Berkshire, Reading, 1518–19
BRO: D/P 96/5/1

p [5] (2 April 1518–22 April 1519) (Receipts)

...

Item at hocktide of the gatheryng of men & women remaynyng in þer handes (blank)
Item received in gatheryng with the kyng play at witsontide & the gatheryng of the men at hocktide xlviij s.

...

p [6] (Expenses)

...

Item for makyng of Scaffoldes before the rode lofte x d. ob.
  • Footnotes
    • hocktide: 12–13 April 1518
    • witsontide: 23–5 May 1518
  • Glossed Terms
    • gatheryng vb n collection, here used to refer specifically to the act of collecting money for the parish; gaderyng gathering; gatheringe; gatherynge;
    • kinge n in phr kinge ale, kynge ale king ale, an inversion of order event in which a king — typically a local young man or farmer — was appointed to preside over the festival from a bower built for the occasion; kyng game, kynges game, king play, kynges play, kyng play synonymous with king ale; in phr king halle, kyng halle king hall, likely the bower built for the king of the king ale
  • Endnote

    The entry for the scaffolds in front of the rood loft is ambiguous. It appears between an entry recording payment for the mending of the bier, which indicates that it may be related to a repair of the loft, and an entry recording the purchase of a 'prycksongboke.' It is possible that it indicates some sort of mimetic activity.

  • Document Description

    Record title: St Giles' Churchwardens' Accounts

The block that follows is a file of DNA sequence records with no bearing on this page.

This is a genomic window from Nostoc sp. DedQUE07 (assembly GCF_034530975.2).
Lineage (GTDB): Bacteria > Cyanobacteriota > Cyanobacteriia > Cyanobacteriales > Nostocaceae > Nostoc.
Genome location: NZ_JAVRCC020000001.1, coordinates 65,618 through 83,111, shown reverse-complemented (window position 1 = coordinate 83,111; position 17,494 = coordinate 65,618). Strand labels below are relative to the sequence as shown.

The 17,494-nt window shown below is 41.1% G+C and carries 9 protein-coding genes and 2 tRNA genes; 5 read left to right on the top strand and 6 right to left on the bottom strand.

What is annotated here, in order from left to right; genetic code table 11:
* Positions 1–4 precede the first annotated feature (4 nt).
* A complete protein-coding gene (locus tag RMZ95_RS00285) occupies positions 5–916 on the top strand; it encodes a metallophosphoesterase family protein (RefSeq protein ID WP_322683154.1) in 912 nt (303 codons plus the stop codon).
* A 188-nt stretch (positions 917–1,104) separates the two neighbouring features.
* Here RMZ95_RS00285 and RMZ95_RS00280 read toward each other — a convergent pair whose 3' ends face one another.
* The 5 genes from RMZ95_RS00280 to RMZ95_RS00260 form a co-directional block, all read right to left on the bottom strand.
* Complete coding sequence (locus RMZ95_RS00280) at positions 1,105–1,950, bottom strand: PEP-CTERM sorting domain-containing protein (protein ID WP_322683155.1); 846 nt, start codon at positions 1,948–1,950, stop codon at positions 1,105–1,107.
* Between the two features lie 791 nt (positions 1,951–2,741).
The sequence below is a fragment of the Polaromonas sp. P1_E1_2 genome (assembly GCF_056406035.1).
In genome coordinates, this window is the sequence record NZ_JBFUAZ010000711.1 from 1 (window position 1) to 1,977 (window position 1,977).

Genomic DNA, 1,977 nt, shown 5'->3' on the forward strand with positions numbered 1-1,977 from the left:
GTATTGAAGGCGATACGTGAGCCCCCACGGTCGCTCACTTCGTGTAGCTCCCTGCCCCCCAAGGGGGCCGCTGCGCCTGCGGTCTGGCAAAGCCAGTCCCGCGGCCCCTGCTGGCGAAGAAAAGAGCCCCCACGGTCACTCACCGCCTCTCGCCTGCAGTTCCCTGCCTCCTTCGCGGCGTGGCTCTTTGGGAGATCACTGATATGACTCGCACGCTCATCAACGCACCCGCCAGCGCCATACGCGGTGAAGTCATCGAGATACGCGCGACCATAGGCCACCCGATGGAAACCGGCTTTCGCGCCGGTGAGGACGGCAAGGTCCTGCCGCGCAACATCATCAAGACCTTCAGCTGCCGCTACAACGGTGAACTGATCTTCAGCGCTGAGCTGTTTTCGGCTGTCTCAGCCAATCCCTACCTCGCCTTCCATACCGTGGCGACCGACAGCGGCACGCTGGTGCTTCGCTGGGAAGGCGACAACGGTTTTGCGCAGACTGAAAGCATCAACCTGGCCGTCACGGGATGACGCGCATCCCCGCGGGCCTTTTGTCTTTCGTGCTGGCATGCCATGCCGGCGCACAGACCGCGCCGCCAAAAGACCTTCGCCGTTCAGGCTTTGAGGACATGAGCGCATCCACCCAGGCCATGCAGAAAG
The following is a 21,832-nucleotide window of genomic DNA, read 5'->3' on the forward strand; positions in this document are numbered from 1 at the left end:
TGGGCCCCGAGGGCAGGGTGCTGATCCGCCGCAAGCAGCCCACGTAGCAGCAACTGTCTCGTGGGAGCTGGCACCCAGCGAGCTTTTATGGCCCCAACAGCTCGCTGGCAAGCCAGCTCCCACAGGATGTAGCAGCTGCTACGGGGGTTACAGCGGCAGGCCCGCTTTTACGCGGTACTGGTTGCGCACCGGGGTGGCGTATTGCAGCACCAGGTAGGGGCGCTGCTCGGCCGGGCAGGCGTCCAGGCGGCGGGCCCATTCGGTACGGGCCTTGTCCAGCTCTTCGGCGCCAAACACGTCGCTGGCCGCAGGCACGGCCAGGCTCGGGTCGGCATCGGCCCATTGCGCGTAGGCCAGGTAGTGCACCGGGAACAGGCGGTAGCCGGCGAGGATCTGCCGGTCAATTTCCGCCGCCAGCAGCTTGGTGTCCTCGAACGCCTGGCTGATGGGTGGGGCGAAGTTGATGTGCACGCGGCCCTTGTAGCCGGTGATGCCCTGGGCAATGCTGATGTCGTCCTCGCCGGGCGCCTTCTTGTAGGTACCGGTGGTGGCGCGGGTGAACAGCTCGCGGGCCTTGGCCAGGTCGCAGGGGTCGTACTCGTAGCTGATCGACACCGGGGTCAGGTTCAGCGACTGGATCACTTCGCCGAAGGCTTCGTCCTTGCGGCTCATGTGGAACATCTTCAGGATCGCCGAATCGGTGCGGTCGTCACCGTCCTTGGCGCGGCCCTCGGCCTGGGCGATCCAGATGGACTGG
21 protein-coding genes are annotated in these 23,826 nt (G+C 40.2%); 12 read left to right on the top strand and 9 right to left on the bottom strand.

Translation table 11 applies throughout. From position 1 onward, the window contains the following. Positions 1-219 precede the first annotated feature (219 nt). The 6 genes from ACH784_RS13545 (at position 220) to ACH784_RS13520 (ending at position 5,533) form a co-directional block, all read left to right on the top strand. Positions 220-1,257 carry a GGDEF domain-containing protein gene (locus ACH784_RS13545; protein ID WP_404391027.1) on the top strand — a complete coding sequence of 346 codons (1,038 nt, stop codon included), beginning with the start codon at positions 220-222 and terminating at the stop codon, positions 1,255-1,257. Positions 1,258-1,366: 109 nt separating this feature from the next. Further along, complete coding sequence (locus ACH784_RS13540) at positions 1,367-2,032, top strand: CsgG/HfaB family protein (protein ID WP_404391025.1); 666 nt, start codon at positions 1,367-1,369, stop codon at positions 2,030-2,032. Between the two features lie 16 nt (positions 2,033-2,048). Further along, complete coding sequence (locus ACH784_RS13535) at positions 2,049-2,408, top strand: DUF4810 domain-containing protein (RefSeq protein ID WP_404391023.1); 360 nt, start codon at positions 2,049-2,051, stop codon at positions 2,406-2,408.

Repository: BRO
    Shelfmark: D/P 96/5/1
    Repository location: Reading

    These accounts begin with an accounting year based on Easter. The first three accounts run from Good Friday to Good Friday. Good Friday in 1521 fell on March 29, only four days after the fixed feast of the Annunciation (Lady Day), March 25. The churchwardens took advantage of this small discrepancy and, despite the fact that the heading for the 1520–1 accounts specifies that the account would run until Good Friday 1521, the account for 1521–2 clearly states that it begins March 25. Dating from March 25 became the custom of the parish from that year. St Giles was a parish that followed the custom of wardens serving staggered two year terms. It is likely that the warden who served both these years, Richard Hayne, was instrumental in making the change.
    This volume is very fragile and was consulted only by special permission. The transcriptions were made from a microfilm copy. The first four folios are taken up with rents suggesting that the parish had considerable property holdings. The accounts indicate a full liturgical life with processions on Ascension Day and Corpus Christi with streamers and the ringing of bells. The patronal feast day for St Giles was also celebrated with a procession with banners. The bells were rung when royalty passed through.

    1518–1808; English; paper; i + c 500 + i; 402mm x 287mm; unnumbered; display capitals; binding now broken, originally boards covered in white imitation parchment, title written in script on front cover: 'St Giles Parish in Reading beginning | 1518,' followed by printed title: 'Churchwardens | Register | 1518.'

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